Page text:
Malvern Meanderings

Today we decided to explore our local patch – so often it’s your local stuff that you ignore, thinking somehow that the grass is always greener (or the wildlife more exciting) elsewhere. But the Malvern Hills are not only beautiful, but a fantastic location for wildlife. We forget sometimes how lucky we are to live here.

We’ve been concentrating a bit lately on “bagging” some new butterfly species and had so far added 5 this year to our lifetime list. But there is one species we’d never seen that has a colony almost literally on our doorstep – the Grayling butterfly is found on the Malvern Hills, less than a mile from our house. The Grayling is now a priority species for conservation as it is in decline over much of its former range. The Malvern Hills Conservators are making great efforts to protect our local population and improve the habitat. So we set off today in the hope of seeing our local speciality.

The Grayling likes areas of bare rock and short grass. We headed up the hills following the path recommended by the West Midlands Butterfly Conservation guide and having reached the favoured location, Chris spotted one almost immediately sunbathing on the rocks.

Grayling

The Graylings aren’t as flashy as the Purple Emperors we saw earlier in the week, they are more subtly beautiful. They are also masters of disguise and when they keep still they blend into the surroundings extremely well. We were lucky to spot this one. Fortunately it was intent on sunbathing and was also close to the path, so we got our usual bucket-load of photos.

Grayling 3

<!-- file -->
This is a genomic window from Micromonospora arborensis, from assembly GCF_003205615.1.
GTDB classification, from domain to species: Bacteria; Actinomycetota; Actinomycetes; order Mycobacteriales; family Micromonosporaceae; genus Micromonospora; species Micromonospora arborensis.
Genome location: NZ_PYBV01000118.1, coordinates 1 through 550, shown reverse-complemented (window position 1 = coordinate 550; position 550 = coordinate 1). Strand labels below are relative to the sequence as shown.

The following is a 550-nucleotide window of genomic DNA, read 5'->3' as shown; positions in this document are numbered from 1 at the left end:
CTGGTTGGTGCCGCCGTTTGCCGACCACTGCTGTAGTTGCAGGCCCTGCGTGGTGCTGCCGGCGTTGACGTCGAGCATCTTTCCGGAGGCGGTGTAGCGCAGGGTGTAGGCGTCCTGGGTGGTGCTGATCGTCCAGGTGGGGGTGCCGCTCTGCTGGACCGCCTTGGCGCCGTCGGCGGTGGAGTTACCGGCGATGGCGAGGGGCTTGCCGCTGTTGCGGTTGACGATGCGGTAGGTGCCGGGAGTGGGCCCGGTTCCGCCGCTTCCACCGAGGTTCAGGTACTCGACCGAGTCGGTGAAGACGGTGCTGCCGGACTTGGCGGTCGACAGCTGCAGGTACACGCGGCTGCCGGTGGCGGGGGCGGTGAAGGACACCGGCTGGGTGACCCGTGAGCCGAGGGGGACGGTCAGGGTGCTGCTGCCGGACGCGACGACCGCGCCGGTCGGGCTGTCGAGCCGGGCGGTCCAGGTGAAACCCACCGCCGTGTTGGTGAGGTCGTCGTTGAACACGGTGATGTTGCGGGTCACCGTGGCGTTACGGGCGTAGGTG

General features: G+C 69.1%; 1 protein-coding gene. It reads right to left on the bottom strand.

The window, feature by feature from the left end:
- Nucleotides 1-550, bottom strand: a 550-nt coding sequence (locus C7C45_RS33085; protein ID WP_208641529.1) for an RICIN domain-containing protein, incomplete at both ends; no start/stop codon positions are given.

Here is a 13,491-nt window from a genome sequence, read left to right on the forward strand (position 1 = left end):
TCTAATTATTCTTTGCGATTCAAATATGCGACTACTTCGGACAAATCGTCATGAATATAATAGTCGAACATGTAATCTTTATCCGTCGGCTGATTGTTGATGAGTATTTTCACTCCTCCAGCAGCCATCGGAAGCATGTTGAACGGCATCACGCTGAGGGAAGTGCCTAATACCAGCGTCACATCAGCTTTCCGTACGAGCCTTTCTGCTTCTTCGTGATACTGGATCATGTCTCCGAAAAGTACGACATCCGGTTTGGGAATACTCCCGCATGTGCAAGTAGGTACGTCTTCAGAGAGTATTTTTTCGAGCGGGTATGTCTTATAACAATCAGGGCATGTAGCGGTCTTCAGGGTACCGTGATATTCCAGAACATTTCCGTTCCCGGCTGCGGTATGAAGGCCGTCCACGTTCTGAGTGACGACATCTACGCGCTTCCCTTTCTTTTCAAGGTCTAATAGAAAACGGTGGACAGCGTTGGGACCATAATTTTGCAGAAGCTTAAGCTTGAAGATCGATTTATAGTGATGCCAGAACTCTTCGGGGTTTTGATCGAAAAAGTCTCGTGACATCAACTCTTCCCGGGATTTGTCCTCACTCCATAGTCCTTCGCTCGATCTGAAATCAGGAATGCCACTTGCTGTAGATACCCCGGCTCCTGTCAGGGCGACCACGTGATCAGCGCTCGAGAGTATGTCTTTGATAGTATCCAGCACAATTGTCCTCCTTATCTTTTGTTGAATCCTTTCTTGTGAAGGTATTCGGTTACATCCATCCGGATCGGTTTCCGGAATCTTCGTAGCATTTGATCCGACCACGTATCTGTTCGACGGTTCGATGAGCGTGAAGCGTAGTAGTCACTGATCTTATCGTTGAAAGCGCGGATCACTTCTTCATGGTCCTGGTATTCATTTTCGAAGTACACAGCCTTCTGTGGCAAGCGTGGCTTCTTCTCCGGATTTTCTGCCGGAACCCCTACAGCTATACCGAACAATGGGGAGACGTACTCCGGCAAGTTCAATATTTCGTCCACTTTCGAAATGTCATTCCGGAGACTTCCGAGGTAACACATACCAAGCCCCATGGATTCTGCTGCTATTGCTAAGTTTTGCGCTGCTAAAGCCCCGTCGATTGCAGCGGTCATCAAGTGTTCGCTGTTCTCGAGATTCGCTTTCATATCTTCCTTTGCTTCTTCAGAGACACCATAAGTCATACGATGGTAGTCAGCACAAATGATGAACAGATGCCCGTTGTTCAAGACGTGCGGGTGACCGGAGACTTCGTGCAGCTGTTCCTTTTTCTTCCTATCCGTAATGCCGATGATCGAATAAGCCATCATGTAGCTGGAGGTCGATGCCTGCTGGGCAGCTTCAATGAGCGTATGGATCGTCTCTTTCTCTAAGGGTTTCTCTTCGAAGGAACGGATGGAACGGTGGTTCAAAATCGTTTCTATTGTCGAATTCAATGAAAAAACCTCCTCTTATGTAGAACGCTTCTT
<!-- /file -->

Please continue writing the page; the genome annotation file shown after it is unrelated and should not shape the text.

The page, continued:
Grayling 2

The Graylings almost always sit with their wings upright with the forewing tucked behind the hindwing, which makes them look much smaller than they really are. We watched this one for ages and eventually while it was shifting position, we managed to get a shot with its forewing at least partially showing.

Grayling 2

We saw at least 2 other individuals on our walk, all basking on rocks. Lots of people walked by us and the butterflies while we were there, but I don’t suppose many of them realised what they were missing!

Feeling flushed with success (and also a good lunch at our local), we decided to try our luck back down on the flat ground at the edge of Malvern. There’s an area of rough ground by the road that is always good for butterflies and today was no exception. The Marbled Whites were out in force. Unfortunately it was extremely windy so although they were landing close by, the grass was blowing about so much it was hard to get decent photos. Here are a few of our better efforts.

Marbled White

Marbled White 2

Marbled White 3

There were several pairs dancing about in the wind, so I had hoped to get a mating pair. This was the closest I managed – not ideal, but at least there are two of them in one shot!

Marbled Whites

Marbled Whites weren’t the only butterflies around – Meadow Browns were particularly abundant.

Meadow Brown

There were also lots of Skippers – I think the top one is an Essex Skipper and the bottom one a Large Skipper, but happy to be corrected? Again the wind was blowing them about an awful lot, making the photography tricky. (excuses, excuses!)

Skipper 2

Large Skipper

As we headed back to the car, Chris spotted this day flying moth – a Mother Shipton. Really pleased to see this, as I’m pretty sure I’ve only seen it in books before. It is named after a 16th century witch because its wing markings look like an old crone with hooked nose and chin!

Mother Shipton

And finally a cricket. Not that this really fits in with the rest of today’s post, but it was such a nice photo it seemed a shame not to include it. And also I really like crickets!

Cricket

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